Darnell Dawkins with Jimi Hendrix
Darnell Dawkins: Mouth Guitar Legend, which could be compared to a bare bones budget version Walk Hard, is not a genius film or anything, but it’s pretty funny (funnier than Walk Hard, to be honest) and especially endearing if you’ve seen the Woodstock concert film and know your stuff when it comes to classic sixties acts such as Hendrix, The Jefferson Airplane and other bands of that time. It’s a film that would be fun to watch with a small group of like-minded friends at a house party where you are perhaps drinking and smoking a bit too much and just want to be silly. I enjoyed it.
The disc can be purchased for under $12 on Amazon.com and it’s worth that price just to have it around the house so you can whip it out when your friends who like this kind of film are over and say, “Hey, check out this crazy thing!” Also there’s lots of nudity (read: naked chicks) in it, if that’s something that interests you. Run Time: 87 Minutes.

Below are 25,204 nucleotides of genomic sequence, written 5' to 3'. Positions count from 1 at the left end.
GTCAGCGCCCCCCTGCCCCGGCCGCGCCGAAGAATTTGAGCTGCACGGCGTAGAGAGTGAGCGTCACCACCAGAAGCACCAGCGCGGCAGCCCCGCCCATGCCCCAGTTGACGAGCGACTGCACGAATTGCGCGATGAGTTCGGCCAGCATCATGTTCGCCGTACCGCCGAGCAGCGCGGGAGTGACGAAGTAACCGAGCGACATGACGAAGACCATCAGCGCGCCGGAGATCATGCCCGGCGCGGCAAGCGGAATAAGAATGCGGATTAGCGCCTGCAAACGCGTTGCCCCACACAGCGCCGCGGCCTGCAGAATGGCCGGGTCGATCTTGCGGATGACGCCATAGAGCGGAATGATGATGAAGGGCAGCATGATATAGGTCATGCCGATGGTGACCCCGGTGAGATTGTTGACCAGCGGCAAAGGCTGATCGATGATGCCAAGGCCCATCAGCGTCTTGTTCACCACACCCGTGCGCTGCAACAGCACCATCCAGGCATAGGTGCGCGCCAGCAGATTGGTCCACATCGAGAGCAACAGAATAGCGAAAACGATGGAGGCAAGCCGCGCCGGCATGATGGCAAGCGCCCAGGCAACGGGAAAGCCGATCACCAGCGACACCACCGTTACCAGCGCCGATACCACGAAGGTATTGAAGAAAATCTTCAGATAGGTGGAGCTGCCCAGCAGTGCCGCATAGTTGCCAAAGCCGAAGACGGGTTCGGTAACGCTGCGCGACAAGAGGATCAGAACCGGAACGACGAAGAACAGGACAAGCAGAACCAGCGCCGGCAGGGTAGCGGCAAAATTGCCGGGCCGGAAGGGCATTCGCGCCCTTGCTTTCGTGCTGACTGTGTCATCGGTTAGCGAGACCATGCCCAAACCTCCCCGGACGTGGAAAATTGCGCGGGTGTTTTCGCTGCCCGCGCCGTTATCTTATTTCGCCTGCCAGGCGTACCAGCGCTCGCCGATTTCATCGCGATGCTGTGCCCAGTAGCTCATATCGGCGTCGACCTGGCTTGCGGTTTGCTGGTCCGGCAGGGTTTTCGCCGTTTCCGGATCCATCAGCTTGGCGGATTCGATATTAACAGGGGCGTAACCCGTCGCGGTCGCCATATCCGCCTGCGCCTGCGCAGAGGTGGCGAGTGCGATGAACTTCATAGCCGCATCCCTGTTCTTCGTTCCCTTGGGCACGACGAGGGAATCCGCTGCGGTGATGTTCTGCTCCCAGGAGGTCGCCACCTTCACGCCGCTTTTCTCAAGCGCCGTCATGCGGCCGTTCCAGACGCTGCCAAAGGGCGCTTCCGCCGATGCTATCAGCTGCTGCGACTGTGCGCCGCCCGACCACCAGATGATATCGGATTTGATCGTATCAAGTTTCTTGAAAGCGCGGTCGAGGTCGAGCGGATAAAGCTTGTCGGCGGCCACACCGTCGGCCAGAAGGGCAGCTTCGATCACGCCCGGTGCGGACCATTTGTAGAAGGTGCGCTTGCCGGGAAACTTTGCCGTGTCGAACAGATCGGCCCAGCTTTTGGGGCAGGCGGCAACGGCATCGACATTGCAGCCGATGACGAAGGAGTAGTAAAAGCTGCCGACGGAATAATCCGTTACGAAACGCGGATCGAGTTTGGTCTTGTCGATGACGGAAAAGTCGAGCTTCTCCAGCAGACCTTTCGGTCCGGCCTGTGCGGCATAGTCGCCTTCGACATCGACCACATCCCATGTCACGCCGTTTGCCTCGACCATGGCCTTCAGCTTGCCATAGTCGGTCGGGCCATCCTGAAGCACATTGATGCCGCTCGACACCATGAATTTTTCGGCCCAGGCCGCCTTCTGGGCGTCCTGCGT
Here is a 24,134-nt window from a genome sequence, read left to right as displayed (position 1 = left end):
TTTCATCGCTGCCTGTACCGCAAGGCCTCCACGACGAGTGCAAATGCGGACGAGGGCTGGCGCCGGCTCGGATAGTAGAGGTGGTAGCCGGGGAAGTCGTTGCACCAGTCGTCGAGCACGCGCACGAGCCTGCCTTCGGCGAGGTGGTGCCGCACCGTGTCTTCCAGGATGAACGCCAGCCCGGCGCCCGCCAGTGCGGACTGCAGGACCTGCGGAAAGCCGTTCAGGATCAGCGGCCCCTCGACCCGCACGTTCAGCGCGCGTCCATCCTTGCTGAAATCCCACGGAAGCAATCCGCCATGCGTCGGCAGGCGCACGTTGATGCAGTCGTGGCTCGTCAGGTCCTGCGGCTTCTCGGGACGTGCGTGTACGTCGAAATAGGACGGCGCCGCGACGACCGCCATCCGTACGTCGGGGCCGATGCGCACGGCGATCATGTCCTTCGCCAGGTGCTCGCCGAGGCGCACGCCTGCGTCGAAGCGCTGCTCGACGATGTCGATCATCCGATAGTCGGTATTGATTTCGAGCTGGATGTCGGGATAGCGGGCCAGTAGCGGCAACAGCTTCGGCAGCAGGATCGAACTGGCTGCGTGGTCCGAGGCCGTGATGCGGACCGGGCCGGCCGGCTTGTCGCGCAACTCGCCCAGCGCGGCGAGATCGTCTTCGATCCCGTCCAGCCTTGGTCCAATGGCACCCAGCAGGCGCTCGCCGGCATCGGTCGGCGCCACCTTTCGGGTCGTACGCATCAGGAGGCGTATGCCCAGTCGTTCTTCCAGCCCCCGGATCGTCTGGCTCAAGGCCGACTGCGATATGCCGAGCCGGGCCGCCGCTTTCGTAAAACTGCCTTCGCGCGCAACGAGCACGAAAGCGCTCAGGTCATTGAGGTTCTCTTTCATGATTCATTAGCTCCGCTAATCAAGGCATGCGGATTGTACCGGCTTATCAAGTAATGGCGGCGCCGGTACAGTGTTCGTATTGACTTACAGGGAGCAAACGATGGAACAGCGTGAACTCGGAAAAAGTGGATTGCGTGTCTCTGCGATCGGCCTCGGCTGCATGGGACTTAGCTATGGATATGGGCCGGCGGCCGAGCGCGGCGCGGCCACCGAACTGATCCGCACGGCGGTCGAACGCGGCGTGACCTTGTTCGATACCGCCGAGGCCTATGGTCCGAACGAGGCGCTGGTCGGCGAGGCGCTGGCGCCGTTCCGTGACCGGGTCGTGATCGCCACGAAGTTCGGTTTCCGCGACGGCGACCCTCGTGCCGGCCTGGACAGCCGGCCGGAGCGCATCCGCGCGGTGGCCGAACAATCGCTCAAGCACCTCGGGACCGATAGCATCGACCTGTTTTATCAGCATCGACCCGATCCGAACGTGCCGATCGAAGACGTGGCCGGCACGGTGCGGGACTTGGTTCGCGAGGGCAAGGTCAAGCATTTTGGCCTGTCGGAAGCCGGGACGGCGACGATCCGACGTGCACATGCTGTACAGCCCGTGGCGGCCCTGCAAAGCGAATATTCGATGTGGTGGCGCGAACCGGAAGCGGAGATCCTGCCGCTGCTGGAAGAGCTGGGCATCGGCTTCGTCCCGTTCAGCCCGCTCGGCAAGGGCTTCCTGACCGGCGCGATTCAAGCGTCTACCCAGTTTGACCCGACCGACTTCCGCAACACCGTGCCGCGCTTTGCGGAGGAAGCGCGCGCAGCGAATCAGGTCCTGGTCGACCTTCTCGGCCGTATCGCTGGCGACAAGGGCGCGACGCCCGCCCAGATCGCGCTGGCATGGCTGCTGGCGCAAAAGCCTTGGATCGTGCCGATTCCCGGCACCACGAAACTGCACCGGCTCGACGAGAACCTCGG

The Worley Gig Gives Darnell Dawkins: Mouth Guitar Legend 3 out of 5 Stars
On This Date, April 6th in 1998: Wendy O. Williams, outrageous vocalist and front woman for The Plasmatics died from self-inflicted gunshot wounds after attempting suicide on several previous occasions. She was 48 years old. As the chief focal point of Plasmatics’ live performances, Williams was infamous for her wild stage theatrics which included blowing up equipment, partial nudity and chain-sawing television sets and guitars onstage. RIP Wendy, you were one of a kind.